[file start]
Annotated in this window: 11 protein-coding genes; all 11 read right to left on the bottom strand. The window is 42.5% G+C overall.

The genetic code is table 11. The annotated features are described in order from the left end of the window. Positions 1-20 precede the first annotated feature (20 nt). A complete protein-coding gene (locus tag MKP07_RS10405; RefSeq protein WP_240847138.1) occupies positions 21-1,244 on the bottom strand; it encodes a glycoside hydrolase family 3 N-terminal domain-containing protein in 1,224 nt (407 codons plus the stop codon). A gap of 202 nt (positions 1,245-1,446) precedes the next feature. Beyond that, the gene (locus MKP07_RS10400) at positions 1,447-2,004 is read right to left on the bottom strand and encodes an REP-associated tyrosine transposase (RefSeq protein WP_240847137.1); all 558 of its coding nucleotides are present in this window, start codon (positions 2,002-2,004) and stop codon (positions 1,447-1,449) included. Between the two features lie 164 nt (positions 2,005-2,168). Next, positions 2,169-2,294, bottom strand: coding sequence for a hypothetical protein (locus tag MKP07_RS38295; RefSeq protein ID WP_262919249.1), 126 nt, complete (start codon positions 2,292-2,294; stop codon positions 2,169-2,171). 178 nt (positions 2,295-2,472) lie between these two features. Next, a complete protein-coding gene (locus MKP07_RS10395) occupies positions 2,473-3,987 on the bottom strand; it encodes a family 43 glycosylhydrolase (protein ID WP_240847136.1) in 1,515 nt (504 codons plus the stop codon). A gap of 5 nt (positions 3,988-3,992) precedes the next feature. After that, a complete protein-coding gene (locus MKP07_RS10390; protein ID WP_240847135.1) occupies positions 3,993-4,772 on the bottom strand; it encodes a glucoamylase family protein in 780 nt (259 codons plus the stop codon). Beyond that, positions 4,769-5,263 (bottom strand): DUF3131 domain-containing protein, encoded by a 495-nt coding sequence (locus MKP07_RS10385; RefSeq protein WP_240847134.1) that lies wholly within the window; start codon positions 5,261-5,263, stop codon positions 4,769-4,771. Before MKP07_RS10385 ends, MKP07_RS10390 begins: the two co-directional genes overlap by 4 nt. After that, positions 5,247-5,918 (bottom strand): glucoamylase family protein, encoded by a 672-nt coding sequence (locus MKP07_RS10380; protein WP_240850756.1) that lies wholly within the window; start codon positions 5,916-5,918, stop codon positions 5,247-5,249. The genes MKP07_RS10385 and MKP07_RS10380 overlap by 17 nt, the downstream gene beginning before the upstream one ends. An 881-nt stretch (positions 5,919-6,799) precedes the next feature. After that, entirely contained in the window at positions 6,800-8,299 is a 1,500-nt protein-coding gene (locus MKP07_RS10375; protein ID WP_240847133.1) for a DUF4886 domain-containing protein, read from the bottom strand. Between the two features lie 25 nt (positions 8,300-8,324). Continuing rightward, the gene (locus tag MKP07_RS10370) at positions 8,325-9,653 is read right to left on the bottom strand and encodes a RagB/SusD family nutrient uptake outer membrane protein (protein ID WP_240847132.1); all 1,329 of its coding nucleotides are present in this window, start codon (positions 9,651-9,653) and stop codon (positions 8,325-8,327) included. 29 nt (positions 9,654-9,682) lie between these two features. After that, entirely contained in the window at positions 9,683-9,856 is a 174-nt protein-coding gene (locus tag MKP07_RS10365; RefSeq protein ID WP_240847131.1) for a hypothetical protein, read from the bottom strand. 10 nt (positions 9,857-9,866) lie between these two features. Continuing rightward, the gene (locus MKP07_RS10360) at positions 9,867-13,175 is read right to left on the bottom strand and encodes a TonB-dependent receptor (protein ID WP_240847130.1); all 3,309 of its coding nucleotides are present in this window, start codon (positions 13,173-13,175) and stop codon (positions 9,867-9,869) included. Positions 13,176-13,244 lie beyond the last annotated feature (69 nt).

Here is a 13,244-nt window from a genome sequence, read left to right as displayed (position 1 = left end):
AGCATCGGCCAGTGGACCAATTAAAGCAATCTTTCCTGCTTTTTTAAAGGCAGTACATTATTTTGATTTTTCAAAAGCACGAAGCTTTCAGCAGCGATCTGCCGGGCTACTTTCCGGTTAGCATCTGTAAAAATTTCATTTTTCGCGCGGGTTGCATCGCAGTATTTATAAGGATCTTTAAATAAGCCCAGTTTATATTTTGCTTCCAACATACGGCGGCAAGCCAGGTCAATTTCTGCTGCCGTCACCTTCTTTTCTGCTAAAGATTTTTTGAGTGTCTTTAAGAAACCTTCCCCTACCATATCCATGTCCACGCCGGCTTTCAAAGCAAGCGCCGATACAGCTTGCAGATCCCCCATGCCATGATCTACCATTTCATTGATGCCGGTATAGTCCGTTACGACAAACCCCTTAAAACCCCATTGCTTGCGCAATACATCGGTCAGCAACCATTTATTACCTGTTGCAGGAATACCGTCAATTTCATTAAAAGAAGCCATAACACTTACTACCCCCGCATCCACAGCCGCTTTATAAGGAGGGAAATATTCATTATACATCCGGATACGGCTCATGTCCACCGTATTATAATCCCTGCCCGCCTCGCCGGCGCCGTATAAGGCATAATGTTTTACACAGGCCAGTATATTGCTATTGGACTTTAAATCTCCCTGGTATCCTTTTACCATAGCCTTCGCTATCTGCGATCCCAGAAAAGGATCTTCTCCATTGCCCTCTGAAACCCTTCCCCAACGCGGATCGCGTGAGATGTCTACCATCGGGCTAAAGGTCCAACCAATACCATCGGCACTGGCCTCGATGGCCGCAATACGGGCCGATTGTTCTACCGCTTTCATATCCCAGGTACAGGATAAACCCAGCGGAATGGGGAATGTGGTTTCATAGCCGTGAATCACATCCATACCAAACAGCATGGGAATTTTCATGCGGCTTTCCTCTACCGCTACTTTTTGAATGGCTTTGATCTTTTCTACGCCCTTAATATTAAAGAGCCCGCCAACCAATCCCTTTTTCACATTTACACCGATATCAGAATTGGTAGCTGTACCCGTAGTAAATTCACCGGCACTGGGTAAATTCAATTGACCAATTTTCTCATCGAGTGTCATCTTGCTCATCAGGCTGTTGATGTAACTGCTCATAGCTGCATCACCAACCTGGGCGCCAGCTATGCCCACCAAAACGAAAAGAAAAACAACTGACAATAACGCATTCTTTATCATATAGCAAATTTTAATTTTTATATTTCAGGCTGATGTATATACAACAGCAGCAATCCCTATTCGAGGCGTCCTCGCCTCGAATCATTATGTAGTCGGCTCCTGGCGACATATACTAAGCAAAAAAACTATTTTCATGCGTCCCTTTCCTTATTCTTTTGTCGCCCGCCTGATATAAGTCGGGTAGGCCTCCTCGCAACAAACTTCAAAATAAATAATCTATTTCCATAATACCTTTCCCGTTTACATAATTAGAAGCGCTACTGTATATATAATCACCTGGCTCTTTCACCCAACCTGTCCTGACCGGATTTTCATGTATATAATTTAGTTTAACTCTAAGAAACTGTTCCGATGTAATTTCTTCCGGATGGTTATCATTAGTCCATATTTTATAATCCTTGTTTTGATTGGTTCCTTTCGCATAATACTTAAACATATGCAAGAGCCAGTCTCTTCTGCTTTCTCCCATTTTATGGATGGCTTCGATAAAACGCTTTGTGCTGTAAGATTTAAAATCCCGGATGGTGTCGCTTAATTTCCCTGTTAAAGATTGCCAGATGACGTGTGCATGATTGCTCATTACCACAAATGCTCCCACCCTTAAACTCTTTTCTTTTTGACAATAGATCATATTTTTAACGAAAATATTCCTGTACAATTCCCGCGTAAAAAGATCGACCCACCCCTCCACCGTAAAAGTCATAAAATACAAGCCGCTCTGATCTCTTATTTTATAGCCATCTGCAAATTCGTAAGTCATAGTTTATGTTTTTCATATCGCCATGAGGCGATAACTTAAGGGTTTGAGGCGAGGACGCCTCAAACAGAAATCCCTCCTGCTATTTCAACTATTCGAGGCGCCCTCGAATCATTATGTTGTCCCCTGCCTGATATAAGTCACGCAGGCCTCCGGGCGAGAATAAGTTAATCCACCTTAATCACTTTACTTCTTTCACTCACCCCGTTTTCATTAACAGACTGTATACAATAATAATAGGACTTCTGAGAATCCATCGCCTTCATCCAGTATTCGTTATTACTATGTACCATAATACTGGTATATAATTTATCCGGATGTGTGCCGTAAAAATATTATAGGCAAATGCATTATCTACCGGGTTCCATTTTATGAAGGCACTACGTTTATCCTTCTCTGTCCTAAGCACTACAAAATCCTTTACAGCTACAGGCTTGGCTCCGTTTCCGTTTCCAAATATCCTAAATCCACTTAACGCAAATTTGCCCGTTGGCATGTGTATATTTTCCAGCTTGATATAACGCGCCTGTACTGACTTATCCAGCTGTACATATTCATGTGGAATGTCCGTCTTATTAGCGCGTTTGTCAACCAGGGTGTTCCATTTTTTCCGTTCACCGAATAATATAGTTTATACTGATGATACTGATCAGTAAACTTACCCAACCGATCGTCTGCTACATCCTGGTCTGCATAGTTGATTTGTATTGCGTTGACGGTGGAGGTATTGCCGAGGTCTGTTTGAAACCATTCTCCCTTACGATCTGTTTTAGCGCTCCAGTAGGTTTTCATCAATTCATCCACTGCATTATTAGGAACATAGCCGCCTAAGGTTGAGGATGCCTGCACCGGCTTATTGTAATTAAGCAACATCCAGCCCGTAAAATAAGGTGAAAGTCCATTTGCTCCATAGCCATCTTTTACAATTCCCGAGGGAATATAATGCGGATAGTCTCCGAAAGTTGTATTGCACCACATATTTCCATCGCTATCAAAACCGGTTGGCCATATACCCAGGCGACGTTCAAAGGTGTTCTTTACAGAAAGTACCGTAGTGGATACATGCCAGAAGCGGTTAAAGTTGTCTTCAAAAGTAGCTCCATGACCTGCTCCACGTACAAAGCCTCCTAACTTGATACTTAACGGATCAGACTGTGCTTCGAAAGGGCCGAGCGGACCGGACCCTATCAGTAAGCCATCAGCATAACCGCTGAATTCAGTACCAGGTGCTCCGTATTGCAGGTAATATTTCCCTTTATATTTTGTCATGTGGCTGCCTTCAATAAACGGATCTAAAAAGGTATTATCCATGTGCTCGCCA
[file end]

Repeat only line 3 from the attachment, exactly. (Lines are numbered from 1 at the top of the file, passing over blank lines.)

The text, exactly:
Here is a 13,244-nt window from a genome sequence, read left to right as displayed (position 1 = left end):